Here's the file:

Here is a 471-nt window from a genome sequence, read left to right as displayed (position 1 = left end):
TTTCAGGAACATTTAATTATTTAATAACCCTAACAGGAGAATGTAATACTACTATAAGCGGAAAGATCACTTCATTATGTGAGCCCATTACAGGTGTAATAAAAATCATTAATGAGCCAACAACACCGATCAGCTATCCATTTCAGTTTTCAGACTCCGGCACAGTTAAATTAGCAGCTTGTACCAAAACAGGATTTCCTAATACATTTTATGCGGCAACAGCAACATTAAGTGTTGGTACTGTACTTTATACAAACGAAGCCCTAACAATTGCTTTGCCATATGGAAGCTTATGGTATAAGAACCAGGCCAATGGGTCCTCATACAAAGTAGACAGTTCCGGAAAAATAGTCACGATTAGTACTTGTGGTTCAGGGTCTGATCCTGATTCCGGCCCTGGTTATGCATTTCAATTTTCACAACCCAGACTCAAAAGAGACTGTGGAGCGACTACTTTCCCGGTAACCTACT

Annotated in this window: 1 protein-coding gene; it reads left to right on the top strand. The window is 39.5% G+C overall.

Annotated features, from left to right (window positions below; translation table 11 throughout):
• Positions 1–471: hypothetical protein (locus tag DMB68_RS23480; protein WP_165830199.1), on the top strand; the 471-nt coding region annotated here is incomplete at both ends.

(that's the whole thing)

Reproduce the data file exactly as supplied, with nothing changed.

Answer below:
Here is a 471-nt window from a genome sequence, read left to right as displayed (position 1 = left end):
TTTCAGGAACATTTAATTATTTAATAACCCTAACAGGAGAATGTAATACTACTATAAGCGGAAAGATCACTTCATTATGTGAGCCCATTACAGGTGTAATAAAAATCATTAATGAGCCAACAACACCGATCAGCTATCCATTTCAGTTTTCAGACTCCGGCACAGTTAAATTAGCAGCTTGTACCAAAACAGGATTTCCTAATACATTTTATGCGGCAACAGCAACATTAAGTGTTGGTACTGTACTTTATACAAACGAAGCCCTAACAATTGCTTTGCCATATGGAAGCTTATGGTATAAGAACCAGGCCAATGGGTCCTCATACAAAGTAGACAGTTCCGGAAAAATAGTCACGATTAGTACTTGTGGTTCAGGGTCTGATCCTGATTCCGGCCCTGGTTATGCATTTCAATTTTCACAACCCAGACTCAAAAGAGACTGTGGAGCGACTACTTTCCCGGTAACCTACT

Annotated in this window: 1 protein-coding gene; it reads left to right on the top strand. The window is 39.5% G+C overall.

Annotated features, from left to right (window positions below; translation table 11 throughout):
• Positions 1–471: hypothetical protein (locus tag DMB68_RS23480; protein WP_165830199.1), on the top strand; the 471-nt coding region annotated here is incomplete at both ends.